292 pages; $14.95.
Soft Skull Press, Brooklyn, NY, 2006.
All copies offered below are first editions signed by the author, Elizabeth Adams
COMMENTS ON GOING TO HEAVEN
Elizabeth Adams has chronicled for the Church now, and for generations to come, the amazing journey of Bishop Gene Robinson…[her book] is a must read for every Episcopalian and is an important addition to the discussions that continue within the Global Anglican Communion about the rightful place and full inclusion of gay and lesbian persons in its life, mission and ministry.
The Rt. Rev. John Chane, (former) Bishop of the Episcopal Diocese of Washington
“a hefty, thrilling and remarkable book”
Cate McMahon, NH Episcopal Life
As a window on Episcopal polity it's without equal...Adams writes from a perspective sympathetic to Robinson, but she does well to describe opponents in a fair light. This is no black and white, good guys-bad guys tale. ..it's nice to see it reported fairly here.
...it's less a biography... than it is a fine piece of journalism describing the death-grip of heterosexist patriarchy. Solid, insightful and original reporting on the hidden drama of church politics.
This is a detailed book of 300 pages; and it is interesting to see Bishop Robinson portrayed as less arrogant and more cautious than some media profiles have suggested.
The book is also a fascinating portrait of small-town American Anglicans coming to terms with being a branch of a much larger Church that they knew little about.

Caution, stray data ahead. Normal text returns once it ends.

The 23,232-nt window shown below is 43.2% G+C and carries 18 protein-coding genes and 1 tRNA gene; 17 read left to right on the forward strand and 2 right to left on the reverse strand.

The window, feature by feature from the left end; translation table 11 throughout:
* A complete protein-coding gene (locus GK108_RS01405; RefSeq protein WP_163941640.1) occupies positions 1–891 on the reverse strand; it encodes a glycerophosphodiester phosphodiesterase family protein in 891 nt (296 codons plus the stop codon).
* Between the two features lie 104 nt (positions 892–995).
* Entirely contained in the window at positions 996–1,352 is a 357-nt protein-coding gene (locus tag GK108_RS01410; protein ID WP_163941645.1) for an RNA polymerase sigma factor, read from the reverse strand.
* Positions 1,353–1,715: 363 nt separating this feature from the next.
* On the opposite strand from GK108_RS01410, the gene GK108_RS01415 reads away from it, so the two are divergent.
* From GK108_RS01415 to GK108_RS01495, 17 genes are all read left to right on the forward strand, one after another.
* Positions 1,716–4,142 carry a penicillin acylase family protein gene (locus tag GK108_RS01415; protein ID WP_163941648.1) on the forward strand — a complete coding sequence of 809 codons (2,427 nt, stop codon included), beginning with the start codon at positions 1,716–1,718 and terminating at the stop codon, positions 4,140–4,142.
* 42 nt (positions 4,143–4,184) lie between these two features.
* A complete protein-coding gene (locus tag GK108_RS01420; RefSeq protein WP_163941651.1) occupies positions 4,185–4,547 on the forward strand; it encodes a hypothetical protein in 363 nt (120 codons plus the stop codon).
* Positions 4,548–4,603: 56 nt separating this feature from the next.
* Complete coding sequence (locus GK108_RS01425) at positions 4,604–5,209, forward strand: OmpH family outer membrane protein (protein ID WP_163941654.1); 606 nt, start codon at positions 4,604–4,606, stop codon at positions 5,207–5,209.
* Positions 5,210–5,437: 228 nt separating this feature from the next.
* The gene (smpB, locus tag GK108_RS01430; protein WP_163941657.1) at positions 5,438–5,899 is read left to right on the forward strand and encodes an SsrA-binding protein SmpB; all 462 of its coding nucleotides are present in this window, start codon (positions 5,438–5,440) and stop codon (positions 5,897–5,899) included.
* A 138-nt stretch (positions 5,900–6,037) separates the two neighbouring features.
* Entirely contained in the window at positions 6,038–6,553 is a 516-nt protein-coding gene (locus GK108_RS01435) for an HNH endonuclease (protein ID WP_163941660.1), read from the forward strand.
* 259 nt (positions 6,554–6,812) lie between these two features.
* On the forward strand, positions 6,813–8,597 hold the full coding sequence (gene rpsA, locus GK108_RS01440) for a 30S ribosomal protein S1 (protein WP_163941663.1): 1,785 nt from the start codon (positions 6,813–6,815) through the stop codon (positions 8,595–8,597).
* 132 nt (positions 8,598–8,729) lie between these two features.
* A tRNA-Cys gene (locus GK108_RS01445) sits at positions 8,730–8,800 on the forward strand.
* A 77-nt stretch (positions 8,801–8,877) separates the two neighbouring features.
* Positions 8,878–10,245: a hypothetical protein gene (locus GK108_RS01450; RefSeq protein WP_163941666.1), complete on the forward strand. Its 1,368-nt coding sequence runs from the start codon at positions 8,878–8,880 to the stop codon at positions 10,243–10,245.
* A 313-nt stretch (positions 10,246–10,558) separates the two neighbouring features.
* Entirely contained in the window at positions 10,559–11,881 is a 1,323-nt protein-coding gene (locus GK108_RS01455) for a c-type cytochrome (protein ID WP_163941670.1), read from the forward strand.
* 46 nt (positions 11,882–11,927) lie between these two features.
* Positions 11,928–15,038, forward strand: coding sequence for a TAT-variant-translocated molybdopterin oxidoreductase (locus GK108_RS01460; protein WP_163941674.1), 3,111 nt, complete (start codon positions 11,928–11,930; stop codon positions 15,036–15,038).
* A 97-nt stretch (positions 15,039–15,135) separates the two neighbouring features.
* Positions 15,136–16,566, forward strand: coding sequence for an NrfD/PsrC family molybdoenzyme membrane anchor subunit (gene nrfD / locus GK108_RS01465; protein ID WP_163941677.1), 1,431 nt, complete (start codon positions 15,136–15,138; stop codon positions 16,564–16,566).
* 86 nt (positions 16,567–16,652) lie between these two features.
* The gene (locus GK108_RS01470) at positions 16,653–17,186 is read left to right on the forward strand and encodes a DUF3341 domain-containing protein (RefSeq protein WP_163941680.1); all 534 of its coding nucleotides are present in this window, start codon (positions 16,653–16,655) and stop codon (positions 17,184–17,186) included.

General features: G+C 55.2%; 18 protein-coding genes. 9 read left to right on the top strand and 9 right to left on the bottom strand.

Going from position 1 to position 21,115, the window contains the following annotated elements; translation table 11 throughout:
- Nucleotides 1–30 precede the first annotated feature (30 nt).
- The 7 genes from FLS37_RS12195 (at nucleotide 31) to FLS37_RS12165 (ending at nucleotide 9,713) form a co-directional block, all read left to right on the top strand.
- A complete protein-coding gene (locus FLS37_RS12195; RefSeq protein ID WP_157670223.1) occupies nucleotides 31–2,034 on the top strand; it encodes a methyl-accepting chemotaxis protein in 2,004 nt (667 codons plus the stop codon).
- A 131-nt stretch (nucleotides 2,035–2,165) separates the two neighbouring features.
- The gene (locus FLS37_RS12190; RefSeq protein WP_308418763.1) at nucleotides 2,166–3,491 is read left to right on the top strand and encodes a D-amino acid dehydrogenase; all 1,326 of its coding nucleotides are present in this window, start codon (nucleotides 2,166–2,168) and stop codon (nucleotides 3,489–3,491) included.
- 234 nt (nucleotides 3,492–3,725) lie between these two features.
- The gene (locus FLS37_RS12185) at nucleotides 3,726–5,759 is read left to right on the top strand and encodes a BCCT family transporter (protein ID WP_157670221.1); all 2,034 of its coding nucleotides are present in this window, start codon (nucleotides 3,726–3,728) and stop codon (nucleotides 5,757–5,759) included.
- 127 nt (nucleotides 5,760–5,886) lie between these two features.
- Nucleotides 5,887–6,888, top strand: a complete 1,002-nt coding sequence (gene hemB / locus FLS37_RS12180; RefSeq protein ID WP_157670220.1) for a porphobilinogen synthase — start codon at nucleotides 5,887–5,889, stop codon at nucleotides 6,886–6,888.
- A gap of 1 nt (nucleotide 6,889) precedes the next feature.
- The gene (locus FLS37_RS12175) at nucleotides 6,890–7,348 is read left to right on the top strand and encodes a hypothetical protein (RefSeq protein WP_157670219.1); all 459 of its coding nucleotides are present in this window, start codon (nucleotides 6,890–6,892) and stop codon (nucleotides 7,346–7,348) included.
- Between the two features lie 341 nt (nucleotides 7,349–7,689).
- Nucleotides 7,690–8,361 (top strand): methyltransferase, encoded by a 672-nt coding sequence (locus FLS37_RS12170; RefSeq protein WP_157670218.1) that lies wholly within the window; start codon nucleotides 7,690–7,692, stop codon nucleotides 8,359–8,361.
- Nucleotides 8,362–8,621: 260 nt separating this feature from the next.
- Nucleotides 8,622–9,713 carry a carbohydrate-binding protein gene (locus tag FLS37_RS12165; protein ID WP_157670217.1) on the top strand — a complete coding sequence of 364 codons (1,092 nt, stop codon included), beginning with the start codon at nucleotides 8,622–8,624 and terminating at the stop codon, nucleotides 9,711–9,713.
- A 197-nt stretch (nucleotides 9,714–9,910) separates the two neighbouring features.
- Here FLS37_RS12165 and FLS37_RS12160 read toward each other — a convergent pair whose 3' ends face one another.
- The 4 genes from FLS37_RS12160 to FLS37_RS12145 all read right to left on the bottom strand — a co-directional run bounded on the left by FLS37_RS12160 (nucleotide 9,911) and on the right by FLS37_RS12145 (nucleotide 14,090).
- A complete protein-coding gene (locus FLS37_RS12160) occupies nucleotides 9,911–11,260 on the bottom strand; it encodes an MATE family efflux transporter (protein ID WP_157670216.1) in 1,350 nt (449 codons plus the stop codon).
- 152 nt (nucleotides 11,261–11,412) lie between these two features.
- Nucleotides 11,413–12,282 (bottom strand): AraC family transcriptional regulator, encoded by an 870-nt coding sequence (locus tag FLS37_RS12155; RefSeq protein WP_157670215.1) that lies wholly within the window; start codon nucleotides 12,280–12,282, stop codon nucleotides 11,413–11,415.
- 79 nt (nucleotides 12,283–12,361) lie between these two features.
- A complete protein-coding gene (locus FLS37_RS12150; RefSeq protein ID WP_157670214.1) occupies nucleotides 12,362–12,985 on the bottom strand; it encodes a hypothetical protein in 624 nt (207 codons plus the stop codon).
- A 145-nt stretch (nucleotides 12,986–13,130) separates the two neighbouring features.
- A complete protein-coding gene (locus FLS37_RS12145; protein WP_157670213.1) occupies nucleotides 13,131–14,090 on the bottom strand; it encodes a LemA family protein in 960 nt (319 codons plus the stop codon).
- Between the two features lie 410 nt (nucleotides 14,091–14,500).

Leigh Hatts, Church Times (UK)
This biography is a great step toward clarifying precisely who Gene Robinson is and what he stands for.…[it's] not a salacious account of some flash-in-the-pan controversy; instead, it's the spiritual biography of a thought-provoking, deeply prayerful bishop.
The Rev. Chris Tessone, priest and theologian
The struggle among the Anglicans is a reflection of the larger struggle in modern life between the fundamentalist's rigidity and the progressive's openness. Between believing, on the one hand, that God stopped speaking to us when the last jot and tittle of the Bible had been recorded and, on the other hand, that God is still speaking to us today, in myriad ways.
Would that all those who need to hear this message were able to! Fortunately, I think, Gene Robinson's ministry and Going to Heaven together will help carry the word to those who need to know that God loves them. That is the final story here, that the word is going out: "God loves you, and loves you as you are.”
Tom Montag, The Middlewesterner
Going to Heaven has been one hell of a roller coaster ride…I was hooked from the first chapter - and I rode the ride all the way through to the last page.
I am saying, after reading this riveting book, that I could identify 100% with so much of it that it scared me. Bishop Robinson is kin, we are connected by a fine line of life, faith, belief and struggle. And for that I am grateful for having had the opportunity to read this amazing story of triumph.
Gene speaks to us when he says that we are all God's children, he loves each and very one of us, no matter what. We are worthy of God's love - because he created us to be exactly who we are today. And that message resonated within every fibre of my being.
The Tao of Jeremy
The narrative voice – the coolly passionate, unifying force in the entire book—is that of a girl deeply moved by the laying on of hands, yet struck by her exclusion from meaningful participation in her church because of her gender; and pondering for the next forty years the consequences of such separation…
Going to Heaven captures a watershed moment in the life of the church. Elizabeth Adams informs and inspires as she reveals to us the inner workings of the Episcopal Church and one of its most controversial figures.